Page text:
The head of Danish pension fund management firm LD Funds has said that despite the depleted resources its new holiday fund is now set to have, the fund will still be able to have a good investment strategy.

Earlier this month, politicians decided to give Danes early access to three of the five weeks of holiday allowances that had been due to be managed by LD Funds until their retirement – in a bid to boost the economy in the wake of COVID-19 restrictions.

The decision means the holiday fund – LD Feriemidler, one of the two funds LD Funds manages – is now to have total assets of around DKK40bn (€5.4bn) rather than the approximately DKK100bn originally envisaged.

In a question-and-answer column on the Copenhagen-based manager’s website, LD Funds chief executive officer Dorrit Vanglo responded to a question on whether her team could still have a good investment strategy given the sparser resources coming to the fund.

“Yes, I think we can,” she said.

Firstly, Vanglo pointed out, the idea had never been that the holiday fund would receive the entire DKK100bn to invest, but only the proportion of that sum volunteered by employers.

Under the plan – which is the result of Danish holiday law being aligned to EU rules – firms are allowed to retain the holiday allowances, with their liability in that case becoming a loan from LD Funds.

“Secondly, it should be said that the money is put on top of the resources in our other fund, Lønmodtagernes Dyrtidsmidler,” she said.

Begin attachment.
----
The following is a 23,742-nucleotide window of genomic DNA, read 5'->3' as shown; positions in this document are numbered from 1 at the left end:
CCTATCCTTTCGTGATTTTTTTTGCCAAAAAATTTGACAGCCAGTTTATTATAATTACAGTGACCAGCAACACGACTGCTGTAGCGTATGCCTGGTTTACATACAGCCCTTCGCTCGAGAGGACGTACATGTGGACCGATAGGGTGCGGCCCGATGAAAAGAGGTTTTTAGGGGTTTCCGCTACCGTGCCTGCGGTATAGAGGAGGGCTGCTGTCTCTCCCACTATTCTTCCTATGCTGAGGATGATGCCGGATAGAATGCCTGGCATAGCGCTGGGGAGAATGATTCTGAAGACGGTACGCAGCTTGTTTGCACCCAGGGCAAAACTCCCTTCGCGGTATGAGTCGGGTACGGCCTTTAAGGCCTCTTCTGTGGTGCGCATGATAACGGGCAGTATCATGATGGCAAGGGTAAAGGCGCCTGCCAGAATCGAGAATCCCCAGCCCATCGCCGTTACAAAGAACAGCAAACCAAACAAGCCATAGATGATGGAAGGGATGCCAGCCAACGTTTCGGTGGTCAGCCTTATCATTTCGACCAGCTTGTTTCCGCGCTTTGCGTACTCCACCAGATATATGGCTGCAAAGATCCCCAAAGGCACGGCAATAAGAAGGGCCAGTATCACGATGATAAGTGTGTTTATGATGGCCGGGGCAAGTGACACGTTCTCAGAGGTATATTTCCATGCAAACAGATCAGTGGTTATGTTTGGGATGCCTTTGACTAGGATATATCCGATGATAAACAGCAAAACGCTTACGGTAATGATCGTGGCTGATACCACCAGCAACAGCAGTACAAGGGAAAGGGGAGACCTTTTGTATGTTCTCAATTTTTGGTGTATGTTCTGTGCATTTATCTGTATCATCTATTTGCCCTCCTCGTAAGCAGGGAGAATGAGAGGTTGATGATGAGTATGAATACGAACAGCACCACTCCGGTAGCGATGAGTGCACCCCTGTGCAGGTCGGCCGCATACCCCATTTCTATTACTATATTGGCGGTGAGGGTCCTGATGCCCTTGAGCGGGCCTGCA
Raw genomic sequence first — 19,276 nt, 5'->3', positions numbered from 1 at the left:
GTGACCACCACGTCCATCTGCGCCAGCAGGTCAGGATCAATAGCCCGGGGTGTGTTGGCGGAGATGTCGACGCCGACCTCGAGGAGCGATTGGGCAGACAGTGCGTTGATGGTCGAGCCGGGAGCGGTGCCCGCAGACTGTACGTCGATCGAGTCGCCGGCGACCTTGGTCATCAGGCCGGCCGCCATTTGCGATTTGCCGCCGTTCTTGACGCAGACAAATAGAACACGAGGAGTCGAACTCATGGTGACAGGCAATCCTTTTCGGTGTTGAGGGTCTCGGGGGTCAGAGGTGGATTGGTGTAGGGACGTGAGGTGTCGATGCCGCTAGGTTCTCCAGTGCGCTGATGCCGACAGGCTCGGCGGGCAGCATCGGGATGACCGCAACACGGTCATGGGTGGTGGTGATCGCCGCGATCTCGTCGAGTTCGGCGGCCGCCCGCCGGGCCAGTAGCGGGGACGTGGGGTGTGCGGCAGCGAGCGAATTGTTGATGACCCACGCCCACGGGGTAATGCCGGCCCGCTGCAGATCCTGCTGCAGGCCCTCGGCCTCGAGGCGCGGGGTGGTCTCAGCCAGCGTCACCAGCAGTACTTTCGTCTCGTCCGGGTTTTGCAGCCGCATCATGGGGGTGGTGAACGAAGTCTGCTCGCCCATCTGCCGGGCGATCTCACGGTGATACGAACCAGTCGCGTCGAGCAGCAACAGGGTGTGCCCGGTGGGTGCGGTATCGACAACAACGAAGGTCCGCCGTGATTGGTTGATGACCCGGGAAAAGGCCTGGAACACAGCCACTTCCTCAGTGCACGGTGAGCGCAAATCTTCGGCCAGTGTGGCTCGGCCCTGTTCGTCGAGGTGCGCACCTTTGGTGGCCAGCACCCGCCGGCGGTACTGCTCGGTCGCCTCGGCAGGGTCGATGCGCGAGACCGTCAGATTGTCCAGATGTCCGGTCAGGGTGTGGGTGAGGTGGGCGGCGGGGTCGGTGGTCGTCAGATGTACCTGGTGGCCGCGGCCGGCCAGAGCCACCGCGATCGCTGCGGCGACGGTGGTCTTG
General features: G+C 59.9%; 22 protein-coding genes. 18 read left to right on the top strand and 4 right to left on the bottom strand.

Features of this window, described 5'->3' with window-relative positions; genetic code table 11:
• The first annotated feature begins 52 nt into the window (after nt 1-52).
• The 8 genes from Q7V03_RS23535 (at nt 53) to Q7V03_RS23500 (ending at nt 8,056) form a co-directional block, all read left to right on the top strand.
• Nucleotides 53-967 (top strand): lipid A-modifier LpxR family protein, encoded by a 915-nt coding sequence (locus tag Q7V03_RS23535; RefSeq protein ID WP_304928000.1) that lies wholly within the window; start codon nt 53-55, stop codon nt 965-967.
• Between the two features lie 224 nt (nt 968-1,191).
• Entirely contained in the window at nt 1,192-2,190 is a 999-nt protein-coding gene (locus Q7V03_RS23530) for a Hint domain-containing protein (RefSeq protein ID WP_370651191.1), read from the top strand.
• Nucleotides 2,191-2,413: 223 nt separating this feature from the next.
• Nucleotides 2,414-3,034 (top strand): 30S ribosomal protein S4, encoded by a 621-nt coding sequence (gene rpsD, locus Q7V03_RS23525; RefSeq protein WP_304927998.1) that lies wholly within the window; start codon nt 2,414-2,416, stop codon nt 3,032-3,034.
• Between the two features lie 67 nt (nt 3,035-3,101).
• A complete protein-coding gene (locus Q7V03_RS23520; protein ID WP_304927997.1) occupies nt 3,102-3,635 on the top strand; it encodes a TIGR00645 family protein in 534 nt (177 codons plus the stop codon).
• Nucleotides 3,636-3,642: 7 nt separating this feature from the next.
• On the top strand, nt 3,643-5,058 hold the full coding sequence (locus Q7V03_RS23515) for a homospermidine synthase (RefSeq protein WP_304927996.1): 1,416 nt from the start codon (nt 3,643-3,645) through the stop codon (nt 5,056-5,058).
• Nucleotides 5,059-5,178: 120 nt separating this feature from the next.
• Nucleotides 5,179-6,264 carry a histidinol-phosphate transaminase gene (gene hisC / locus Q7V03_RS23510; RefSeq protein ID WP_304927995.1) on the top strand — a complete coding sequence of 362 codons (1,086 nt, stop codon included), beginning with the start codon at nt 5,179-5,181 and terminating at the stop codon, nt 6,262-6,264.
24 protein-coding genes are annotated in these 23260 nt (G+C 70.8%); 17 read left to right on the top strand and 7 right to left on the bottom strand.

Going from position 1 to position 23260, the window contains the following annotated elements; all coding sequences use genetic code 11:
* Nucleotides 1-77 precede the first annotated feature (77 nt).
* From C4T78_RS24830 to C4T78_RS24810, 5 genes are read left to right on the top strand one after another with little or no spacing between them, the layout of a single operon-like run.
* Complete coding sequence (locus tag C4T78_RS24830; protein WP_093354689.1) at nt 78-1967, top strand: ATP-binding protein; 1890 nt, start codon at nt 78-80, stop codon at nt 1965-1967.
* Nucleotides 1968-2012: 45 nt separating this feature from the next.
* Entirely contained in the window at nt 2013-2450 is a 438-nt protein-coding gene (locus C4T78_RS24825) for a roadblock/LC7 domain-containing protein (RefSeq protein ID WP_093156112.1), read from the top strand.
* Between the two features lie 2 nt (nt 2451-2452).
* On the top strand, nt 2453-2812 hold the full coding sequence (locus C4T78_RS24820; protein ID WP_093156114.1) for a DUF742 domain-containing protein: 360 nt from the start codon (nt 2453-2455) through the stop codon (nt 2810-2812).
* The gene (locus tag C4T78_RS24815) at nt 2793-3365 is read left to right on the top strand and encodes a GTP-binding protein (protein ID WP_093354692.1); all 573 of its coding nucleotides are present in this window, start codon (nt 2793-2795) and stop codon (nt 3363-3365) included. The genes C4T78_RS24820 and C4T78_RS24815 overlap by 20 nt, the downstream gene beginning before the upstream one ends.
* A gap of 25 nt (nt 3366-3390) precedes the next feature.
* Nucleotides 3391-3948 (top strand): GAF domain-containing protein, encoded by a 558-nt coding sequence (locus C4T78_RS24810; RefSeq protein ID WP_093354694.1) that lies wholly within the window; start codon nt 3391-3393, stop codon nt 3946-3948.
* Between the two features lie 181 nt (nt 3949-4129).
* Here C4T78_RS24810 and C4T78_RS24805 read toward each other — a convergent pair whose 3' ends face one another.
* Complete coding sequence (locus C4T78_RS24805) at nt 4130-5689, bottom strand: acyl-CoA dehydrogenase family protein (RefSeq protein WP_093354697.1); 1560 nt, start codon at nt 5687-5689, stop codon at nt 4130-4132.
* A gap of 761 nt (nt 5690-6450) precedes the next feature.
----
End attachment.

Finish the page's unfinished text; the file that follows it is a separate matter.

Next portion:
“And if they say we are getting DKK40bn paid in, then the asset total will be larger than it ever has been in the entire history of Lønmodtagernes Dyrtidsfond,” said the CEO.

Apart from this, Vanglo said LD Funds had set itself up in such a way that costs were very dependent on how much money it had under management.

“This means costs will be lower the less money we have. So we can easily manage cost-effectively,” she said.

Vanglo was also asked if LD Dyrtidsmidler – a declining fund based on cost-of-living allowances granted to workers in 1980 –  would be able to survive if a decision was made this autumn to pay the rest of the holiday allowances out as well.

She answered that in that situation, things would be the same as they had been a few years ago before the new opportunity of the holiday fund had even arisen.

“So we would continue on the basis that the cost-of-living allowances have been on for 40 years now, and then it would be clear that at some point the assets would become so small that it made no sense to maintain an independent administration anymore,” she said.

At that point, Vanglo said, the firm would have to look at how to shut down.

“But that is not relevant for the next couple of years at least,” she said.